How could my parents give me something they didn’t have? How could they shower me with love when they didn’t receive enough love? How could they teach me something they didn’t even know?
We cannot give what we do not have.
My parents undoubtedly had their own inner child wounding and unresolved issues. No doubt about it. That’s why my siblings and I were raised and treated in less than loving ways. And most likely, they were influenced by and have taken only after how their own parents raised and treated them.
I’ve become aware and now know that my parents just didn’t know any better. They did the best they could. The best they knew how. Like the rest of us do.
We all do the best we can, in whatever way we know how, with whatever capacities, abilities or limitations we have, at any given time. Knowing this helped me in my forgiveness process.
It isn’t meant to justify or give excuses for my parents’ lack of parenting skills. I’ve come to know all these as part of my youth, my growing up years, and even early adulthood. And they have formed part of my truth.
“You cannot put a spiritual band-aid on a psychological wound.”
These were the words of Harriet Hormillosa, the facilitator of the Reparenting the Child Within workshop that I attended in 1999. It is where I first encountered my little Nadine, and I became aware of how extremely wounded she is. The words rang so true to me.
Yet I also learned that it’s only my adult self who can fully comprehend the concept. My wounded inner child cannot.
And when the process of forgiveness is not properly carried out or is incomplete, my forgiveness becomes superficial. It takes place only at the intellectual level. It isn’t truly embodied. The wounds remain imprinted in every cell of my body.
“Ipagpasa-Diyos mo na lang yan” (Just leave it all up to God).
A typical response from the average Filipino. It’s supposed to help alleviate the pain. That God will take care of everything, even when the person does nothing else except pray.
I’m not underestimating the power of the Divine. My limited human capacity can’t even fathom the magnitude of the Creator’s supremacy and magnificence.
But I also believe that God helps those who help themselves. I navigate the course of my life in partnership with God. I co-create my destiny with the Creator.
“You cannot put a spiritual band-aid on a psychological wound.” These words truly make a lot of sense. And I always remind myself that.
A holistic, integrated approach to healing and forgiveness
The childhood wounds which were inflicted upon me were at the psychological level. No amount of prayer or blind faith can effectively and completely heal the wounds unless my efforts are complemented with the appropriate psychological therapy work. Based on my experiences, research, and studies, a holistic, integrated approach is the most effective.
To begin the forgiveness process, I need to acknowledge first and foremost, that the wounding is there. My wounded inner child then needs to be given the opportunity to voice out. My little Nadine needs to be given permission to release all her hurt, pain, frustrations, anger. Some hurts I’m not even aware actually exist.
I’ve also learned the need to grieve over whatever was lost or wasn’t there during my childhood. To forgive myself for what I mistakenly thought were my own doing. What I falsely blamed myself for. What others erroneously made me feel responsible for. To stop blaming my parents and others for the kind of treatment that I experienced. And to stop accusing them of whatever it is that I didn’t receive — even if what was deprived of me is something that I justifiably or rightfully deserve.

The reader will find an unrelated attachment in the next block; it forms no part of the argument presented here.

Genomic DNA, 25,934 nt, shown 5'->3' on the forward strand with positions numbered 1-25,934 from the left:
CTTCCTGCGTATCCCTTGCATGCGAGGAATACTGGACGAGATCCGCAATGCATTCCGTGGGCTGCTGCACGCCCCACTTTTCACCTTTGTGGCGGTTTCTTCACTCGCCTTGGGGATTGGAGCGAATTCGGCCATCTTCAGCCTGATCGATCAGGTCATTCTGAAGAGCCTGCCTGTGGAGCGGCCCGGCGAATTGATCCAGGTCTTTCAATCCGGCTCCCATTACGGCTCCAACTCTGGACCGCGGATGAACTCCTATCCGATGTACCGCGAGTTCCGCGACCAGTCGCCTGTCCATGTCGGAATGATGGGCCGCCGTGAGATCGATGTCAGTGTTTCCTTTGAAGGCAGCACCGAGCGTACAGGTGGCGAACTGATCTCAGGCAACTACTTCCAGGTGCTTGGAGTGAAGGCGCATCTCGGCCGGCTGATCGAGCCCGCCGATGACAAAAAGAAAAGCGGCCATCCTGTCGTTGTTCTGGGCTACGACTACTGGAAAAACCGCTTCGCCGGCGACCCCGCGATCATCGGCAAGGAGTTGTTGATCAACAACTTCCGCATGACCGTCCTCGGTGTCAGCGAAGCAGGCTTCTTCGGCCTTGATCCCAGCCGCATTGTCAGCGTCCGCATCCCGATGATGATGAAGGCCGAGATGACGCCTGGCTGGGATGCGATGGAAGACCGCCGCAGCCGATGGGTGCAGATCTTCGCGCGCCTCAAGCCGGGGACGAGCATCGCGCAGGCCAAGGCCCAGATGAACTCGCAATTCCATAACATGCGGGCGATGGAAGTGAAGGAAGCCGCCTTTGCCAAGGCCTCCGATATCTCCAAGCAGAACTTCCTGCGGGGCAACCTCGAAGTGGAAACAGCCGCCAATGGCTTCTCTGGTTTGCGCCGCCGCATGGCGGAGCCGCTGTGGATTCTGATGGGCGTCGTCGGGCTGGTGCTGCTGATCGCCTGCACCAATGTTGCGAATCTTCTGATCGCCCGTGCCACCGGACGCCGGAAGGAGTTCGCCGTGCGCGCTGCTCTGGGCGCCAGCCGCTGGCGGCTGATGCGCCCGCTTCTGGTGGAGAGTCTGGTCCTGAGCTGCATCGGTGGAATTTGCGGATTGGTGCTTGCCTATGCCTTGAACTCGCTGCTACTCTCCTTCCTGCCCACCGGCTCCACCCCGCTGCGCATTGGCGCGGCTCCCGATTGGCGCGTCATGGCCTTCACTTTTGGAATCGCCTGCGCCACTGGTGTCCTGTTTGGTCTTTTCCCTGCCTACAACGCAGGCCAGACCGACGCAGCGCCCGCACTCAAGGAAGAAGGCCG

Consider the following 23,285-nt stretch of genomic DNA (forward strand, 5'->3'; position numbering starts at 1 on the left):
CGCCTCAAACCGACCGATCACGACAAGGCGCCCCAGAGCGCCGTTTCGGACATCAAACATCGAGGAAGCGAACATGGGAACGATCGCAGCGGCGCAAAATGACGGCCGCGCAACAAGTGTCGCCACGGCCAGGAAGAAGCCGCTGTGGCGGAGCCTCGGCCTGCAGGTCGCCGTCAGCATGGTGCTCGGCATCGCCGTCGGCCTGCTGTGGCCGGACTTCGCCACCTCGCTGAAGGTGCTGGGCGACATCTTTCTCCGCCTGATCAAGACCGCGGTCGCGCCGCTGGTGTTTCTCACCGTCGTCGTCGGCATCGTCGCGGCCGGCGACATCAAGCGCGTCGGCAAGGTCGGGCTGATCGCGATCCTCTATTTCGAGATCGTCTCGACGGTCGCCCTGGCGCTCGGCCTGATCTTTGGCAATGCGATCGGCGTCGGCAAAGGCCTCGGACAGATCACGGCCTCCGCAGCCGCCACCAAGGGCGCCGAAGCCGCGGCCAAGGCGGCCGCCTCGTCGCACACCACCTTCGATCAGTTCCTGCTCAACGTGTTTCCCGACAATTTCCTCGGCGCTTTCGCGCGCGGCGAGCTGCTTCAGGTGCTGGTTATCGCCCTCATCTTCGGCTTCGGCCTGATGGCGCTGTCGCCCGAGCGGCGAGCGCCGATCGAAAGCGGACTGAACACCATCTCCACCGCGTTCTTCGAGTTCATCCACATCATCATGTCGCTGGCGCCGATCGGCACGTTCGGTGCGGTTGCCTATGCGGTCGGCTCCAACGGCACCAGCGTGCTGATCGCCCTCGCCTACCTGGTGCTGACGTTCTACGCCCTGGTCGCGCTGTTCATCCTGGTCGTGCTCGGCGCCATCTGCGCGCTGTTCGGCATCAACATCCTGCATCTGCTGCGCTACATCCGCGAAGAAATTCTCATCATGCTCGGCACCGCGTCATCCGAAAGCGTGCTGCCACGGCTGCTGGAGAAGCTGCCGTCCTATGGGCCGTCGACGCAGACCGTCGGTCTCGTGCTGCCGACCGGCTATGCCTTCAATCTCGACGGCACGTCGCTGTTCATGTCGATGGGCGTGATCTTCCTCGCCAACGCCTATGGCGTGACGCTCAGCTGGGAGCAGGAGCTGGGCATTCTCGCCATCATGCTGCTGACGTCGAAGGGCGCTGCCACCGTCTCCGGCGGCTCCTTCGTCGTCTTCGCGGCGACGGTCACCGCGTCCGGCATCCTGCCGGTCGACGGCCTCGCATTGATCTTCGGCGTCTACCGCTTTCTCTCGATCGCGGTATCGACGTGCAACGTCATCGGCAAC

And there are healthy, appropriate, and effective ways of releasing these hurts and pain.
The healing power of writing
Much has been said about writing as being very therapeutic. Journaling is such a useful healing tool.
Here are other exercises which have been valuable in my healing journey:
- Writing an angry letter to my father or mother or at whomever else my inner child is angry.
- Non-dominant handwriting brings up stuff I never knew existed.
- Morning pages is another writing tool that helps clear up repressed stuff. It was developed by Julia Cameron, author of the bestselling The Artist’s Way: A Spiritual Path to Higher Creativity, first published in 1992.
- Doing primal scream is another effective tool in releasing my anger. This is based on the work of Dr. Arthur Janov, author of Primal Scream, which was first published in 1981. He is the founder of The Janov Primal Center located in Los Angeles, California.
These are some of the ways that I’m able to give myself the chance to get in touch with my innermost, hidden and repressed feelings and emotions.
A safe space for my inner child to freely express herself.
With no one judging. No one ridiculing. No one invalidating. And, no one watching.
I may have the middle child syndrome; my little Nadine may be seeking and enjoying the attention.
But it is times like these when I’d much prefer to not be noticed, and instead, be left alone and on my own. 🙂
- Nurturing the Inner Child: How I paid homage to the Divine Child
- The synchronistic events that led me to my inner child
- Reparenting the Child Within Workshop: Meeting my inner child for the first time, Part 1
- Reparenting the Child Within Workshop: Meeting my inner child for the first time, Part 2
- Are you giving yourself the 5 A’s?
- Remembering my shadow
- Embracing my shadow: Integration, not elimination
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